Archive for the ‘Bookshelf’ Category

I cannot describe to you my sensations on the near prospect of my undertaking. It is impossible to communicate to you a conception of the trembling sensation, half pleasurable and half fearful, with which I am preparing to depart. I am going to unexplored regions to ‘the land of mist and snow’ […]. You will smile at my allusion; but I will disclose a secret. I have often attributed my attachment to, my passionate enthusiasm for, the dangerous mysteries of ocean, to that production of the most imaginative of modern poets. There is something at work in my soul, which I do not understand.


~ Mary Wollstonecraft Shelley, born on this day in 1797



Inside cover art from the 1831 edition of "Frankenstein"

Inside cover art from the 1831 edition of “Frankenstein”

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Praised be the moon of books! that doth above

A world of men, the fallen Past behold,

And fill the spaces else so void and cold

To make a very heaven again thereof;

As when the sun is set behind a grove,

And faintly unto nether ether rolled,

All night his whiter image and his mould

Grows beautiful with looking on her love.


Thou therefore, moon of so divine a ray,

Lend to our steps both fortitude and light!

Feebly along a venerable way

They climb the infinite, or perish quite;

Nothing are days and deeds to such as they,

While in this liberal house thy face is bright.


                            ~ Louise Imogen Guiney


The Reading Room of the British Museum by Riccardo Cambiassi

The Reading Room of the British Museum by Riccardo Cambiassi

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I couldn’t live a week without a private library – indeed, I’d part with all my furniture and squat and sleep on the floor before I’d let go of the 1,500 or so books I possess.

~ Howard Phillips Lovecraft, born on this day in 1890


"The Bookworm" by Carl Spitzweg, circa 1850

“The Bookworm” by Carl Spitzweg, circa 1850

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It evaded her now when she thought of her picture. Phrases came. Visions came. Beautiful pictures. Beautiful phrases. But what she wished to get hold of was that very jar on the nerves, the thing itself before it has been made anything. Get that and start afresh; get that and start afresh; she said desperately, pitching herself firmly again before her easel. It was a miserable machine, an inefficient machine, she thought, the human apparatus for painting or for feeling; it always broke down at the critical moment; heroically, one must force it on.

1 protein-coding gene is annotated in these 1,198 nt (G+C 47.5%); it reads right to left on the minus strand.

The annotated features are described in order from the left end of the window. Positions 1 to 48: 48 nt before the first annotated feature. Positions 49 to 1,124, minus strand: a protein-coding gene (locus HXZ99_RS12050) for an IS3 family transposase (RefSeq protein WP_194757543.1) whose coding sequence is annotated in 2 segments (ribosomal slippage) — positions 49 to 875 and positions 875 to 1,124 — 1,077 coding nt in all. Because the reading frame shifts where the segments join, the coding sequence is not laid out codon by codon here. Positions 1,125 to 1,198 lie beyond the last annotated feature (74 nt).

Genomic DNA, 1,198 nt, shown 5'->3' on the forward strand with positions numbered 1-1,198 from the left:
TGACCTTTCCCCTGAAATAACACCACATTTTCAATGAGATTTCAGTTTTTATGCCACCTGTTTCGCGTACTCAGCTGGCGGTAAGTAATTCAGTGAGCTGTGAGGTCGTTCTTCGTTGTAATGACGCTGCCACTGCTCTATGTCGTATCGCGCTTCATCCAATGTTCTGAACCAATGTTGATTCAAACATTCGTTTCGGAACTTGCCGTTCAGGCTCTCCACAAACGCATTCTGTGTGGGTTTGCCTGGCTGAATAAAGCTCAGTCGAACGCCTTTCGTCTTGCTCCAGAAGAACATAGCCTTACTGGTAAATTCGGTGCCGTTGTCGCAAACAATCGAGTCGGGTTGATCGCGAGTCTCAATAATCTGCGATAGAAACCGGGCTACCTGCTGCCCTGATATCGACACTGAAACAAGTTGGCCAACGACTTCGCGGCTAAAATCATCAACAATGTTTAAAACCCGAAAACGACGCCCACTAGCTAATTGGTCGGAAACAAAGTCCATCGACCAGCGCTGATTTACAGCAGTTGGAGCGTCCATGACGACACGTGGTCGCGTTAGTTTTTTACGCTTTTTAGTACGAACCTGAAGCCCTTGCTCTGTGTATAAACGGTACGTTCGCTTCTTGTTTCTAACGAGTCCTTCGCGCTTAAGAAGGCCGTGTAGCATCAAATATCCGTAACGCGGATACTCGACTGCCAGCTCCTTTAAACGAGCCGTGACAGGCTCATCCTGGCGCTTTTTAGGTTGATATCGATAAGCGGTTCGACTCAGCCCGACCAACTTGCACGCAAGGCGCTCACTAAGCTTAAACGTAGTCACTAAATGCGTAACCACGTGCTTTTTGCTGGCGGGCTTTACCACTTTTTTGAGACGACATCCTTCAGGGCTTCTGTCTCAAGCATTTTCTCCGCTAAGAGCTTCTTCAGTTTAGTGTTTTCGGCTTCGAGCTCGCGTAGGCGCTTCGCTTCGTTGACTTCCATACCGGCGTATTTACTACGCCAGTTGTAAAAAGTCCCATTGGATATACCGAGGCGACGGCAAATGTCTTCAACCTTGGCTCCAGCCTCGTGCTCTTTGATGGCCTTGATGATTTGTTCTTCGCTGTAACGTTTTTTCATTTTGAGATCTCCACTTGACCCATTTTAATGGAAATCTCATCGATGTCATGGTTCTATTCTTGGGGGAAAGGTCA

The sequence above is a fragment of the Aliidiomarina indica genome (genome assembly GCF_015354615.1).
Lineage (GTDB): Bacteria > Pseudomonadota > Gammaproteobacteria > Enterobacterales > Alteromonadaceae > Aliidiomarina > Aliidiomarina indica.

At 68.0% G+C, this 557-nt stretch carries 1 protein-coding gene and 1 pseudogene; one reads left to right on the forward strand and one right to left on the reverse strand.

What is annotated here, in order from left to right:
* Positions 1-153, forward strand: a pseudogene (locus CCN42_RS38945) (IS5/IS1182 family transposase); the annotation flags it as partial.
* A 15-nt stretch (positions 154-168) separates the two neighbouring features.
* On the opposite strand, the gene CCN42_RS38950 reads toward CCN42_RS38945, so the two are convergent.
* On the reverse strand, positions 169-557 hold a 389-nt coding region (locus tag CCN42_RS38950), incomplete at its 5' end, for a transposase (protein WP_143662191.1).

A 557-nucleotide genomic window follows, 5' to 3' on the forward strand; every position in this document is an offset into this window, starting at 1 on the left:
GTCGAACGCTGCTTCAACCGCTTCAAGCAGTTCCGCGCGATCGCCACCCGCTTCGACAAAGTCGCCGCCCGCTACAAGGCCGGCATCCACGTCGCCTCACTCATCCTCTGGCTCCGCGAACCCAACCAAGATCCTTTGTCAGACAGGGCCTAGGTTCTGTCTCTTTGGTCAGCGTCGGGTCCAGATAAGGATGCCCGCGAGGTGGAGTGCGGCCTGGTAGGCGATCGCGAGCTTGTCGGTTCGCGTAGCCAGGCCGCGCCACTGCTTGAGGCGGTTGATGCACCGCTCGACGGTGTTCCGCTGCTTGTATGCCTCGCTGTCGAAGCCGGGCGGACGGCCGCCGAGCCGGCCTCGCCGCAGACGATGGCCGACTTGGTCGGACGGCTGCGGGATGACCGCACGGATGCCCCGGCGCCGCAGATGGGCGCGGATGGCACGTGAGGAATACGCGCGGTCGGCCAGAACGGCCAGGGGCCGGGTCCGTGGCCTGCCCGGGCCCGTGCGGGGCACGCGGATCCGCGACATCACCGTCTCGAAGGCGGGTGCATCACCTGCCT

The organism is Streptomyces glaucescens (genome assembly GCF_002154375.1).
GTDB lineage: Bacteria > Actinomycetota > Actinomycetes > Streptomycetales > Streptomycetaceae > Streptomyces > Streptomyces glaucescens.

~ To the Lighthouse by Virginia Woolf


Miklós Barabás, 1838

Miklós Barabás, 1838

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To Solitude

I am weary of the working,

   Weary of the long day’s heat;

To thy comfortable bosom,

   Wilt thou take me, spirit sweet?


Weary of the long, blind struggle

   For a pathway bright and high,–

Weary of the dimly dying

   Hopes that never quite all die.


Weary searching a bad cipher

   For a good that must be meant;

Discontent with being weary,–

   Weary with my discontent.


I am weary of the trusting

   Where my trusts but torments prove;

Wilt thou keep faith with me? wilt thou

   Be my true and tender love?


I am weary drifting, driving

   Like a helmless bark at sea;

Kindly, comfortable spirit,

   Wilt thou give thyself to me?


Give thy birds to sing me sonnets?

   Give thy winds my cheeks to kiss?

And thy mossy rocks to stand for

   The memorials of our bliss?


I in reverence will hold thee,

   Never vexed with jealous ills,

Though thy wild and wimpling waters

   Wind about a thousand hills.


             ~ Alice Cary


"Woman by the Water" by Béla Iványi-Grünwald, 1897

“Woman by the Water” by Béla Iványi-Grünwald, 1897


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Ah! Sun-flower

Ah Sun-flower! weary of time,

Who countest the steps of the Sun:

Seeking after that sweet golden clime

Where the travellers journey is done.


Where the Youth pined away with desire,

And the pale Virgin shrouded in snow:

Arise from their graves and aspire,

Where my Sun-flower wishes to go.


~ William Blake


George Dunlop Leslie, 1890

George Dunlop Leslie, 1890

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An August Midnight

A shaded lamp and a waving blind,

And the beat of a clock from a distant floor:

On this scene enter – winged, horned, and spined –

A longlegs, a moth, and a dumbledore;

While ’mid my page there idly stands

A sleepy fly, that rubs its hands…


Thus meet we five, in this still place,

At this point of time, at this point in space.

– My guests parade my new-penned ink,

Or bang at the lamp glass, whirl, and sink.

“God’s humblest, they!” I muse. Yet why?

They know Earth-secrets that know not I.


                                         ~ Thomas Hardy


Leopold Löffler, 1858

Leopold Löffler, 1858

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